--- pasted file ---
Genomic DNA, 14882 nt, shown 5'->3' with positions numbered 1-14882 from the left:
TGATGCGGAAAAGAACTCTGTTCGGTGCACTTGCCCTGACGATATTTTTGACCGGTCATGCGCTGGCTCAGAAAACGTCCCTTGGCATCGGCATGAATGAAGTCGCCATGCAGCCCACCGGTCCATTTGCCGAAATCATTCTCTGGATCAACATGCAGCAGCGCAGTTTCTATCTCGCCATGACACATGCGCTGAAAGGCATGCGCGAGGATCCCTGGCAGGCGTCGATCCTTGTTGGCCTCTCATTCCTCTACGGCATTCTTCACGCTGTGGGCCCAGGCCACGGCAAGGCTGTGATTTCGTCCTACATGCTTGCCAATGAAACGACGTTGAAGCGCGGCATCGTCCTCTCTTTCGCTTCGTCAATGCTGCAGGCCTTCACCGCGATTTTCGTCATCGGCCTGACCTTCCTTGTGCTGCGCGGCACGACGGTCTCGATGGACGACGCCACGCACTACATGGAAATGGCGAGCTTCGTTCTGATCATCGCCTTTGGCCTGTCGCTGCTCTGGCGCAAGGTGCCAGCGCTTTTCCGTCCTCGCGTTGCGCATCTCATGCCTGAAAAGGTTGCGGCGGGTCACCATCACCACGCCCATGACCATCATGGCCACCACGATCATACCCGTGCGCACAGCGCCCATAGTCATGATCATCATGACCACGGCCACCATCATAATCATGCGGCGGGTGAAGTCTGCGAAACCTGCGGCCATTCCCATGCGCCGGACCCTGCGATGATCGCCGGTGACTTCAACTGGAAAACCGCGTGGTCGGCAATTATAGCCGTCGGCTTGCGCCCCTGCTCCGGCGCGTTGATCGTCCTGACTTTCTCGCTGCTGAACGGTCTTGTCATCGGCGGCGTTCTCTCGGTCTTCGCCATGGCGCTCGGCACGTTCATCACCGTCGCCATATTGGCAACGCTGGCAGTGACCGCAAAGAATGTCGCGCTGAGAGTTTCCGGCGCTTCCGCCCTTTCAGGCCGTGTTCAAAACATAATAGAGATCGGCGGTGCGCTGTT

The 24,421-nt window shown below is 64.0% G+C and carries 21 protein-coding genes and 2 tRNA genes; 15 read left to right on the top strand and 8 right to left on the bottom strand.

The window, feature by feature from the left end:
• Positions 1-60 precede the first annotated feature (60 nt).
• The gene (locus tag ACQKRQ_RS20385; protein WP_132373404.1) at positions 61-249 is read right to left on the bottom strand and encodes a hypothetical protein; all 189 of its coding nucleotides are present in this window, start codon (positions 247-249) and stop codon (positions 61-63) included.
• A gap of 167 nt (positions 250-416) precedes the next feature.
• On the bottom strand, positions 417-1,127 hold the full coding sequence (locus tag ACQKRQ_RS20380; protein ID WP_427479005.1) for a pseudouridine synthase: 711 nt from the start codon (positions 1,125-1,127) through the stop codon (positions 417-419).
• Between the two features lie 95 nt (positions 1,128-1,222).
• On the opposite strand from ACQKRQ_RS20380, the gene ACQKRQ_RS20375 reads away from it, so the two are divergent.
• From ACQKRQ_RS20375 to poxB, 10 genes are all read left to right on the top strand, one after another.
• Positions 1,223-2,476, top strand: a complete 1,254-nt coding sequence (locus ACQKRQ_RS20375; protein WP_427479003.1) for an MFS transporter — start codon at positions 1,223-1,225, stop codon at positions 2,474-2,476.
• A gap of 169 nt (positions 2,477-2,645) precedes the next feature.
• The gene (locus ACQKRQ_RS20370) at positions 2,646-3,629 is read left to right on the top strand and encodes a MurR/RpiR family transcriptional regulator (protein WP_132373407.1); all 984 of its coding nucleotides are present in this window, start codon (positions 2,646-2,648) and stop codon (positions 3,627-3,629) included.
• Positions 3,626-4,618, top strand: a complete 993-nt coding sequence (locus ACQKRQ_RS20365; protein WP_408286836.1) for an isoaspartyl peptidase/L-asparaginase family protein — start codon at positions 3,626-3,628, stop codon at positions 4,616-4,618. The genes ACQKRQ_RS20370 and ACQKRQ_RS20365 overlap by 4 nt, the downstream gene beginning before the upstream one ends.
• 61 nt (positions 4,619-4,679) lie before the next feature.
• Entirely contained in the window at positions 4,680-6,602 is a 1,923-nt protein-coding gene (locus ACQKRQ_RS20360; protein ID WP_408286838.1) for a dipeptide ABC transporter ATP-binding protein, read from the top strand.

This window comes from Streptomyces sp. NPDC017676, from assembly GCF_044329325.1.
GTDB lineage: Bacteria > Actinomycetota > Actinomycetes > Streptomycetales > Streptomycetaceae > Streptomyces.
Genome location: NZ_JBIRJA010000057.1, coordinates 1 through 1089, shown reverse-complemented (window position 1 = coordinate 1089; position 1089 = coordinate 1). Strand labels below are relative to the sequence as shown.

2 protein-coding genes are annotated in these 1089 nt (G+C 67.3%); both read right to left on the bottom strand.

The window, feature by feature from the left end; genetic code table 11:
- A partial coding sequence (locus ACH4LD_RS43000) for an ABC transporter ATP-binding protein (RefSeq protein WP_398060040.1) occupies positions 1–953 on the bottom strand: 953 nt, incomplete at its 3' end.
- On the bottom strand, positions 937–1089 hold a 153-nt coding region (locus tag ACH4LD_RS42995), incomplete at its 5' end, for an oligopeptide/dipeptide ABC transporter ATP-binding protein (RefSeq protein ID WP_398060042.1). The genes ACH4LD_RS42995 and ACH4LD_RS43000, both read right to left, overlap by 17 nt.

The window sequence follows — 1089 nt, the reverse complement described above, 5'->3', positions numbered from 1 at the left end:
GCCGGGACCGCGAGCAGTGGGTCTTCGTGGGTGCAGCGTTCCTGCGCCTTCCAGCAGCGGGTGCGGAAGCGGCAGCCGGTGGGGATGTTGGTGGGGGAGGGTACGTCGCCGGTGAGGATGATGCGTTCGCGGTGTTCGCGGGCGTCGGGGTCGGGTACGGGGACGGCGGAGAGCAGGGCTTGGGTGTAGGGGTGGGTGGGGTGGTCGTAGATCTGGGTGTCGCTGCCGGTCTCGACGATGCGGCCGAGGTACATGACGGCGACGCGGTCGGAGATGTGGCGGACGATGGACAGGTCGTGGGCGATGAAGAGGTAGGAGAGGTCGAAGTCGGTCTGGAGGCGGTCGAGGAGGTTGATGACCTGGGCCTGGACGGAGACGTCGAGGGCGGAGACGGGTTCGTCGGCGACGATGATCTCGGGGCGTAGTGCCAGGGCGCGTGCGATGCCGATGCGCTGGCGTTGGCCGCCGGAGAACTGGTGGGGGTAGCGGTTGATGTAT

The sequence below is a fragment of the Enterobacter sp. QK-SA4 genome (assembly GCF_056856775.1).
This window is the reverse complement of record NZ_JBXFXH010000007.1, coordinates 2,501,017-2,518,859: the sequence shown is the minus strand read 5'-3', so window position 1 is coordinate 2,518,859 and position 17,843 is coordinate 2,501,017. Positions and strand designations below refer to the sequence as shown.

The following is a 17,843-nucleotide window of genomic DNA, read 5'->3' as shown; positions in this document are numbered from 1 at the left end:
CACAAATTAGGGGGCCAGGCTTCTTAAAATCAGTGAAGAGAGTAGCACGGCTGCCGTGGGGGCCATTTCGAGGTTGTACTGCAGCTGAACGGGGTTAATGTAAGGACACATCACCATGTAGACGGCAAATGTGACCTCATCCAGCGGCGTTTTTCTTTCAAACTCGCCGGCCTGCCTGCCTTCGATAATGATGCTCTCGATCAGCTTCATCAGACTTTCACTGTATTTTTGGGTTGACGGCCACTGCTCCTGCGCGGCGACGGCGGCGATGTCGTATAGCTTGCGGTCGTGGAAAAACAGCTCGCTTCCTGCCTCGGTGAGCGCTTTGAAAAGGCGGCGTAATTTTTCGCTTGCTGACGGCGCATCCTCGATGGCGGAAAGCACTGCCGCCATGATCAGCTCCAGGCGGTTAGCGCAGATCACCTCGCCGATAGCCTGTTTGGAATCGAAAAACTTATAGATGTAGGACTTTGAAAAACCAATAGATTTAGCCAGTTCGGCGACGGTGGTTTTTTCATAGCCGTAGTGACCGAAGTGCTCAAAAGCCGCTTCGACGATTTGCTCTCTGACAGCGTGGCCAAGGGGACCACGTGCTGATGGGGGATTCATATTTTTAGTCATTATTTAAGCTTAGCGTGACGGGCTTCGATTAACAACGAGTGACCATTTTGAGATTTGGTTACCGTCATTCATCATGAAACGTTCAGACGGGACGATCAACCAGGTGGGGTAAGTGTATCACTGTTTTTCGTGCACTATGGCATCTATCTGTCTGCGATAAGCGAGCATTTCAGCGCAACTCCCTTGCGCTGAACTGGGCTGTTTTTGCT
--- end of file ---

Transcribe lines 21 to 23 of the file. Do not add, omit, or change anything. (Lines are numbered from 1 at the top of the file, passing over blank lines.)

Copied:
2 protein-coding genes are annotated in these 1089 nt (G+C 67.3%); both read right to left on the bottom strand.

The window, feature by feature from the left end; genetic code table 11:
- A partial coding sequence (locus ACH4LD_RS43000) for an ABC transporter ATP-binding protein (RefSeq protein WP_398060040.1) occupies positions 1–953 on the bottom strand: 953 nt, incomplete at its 3' end.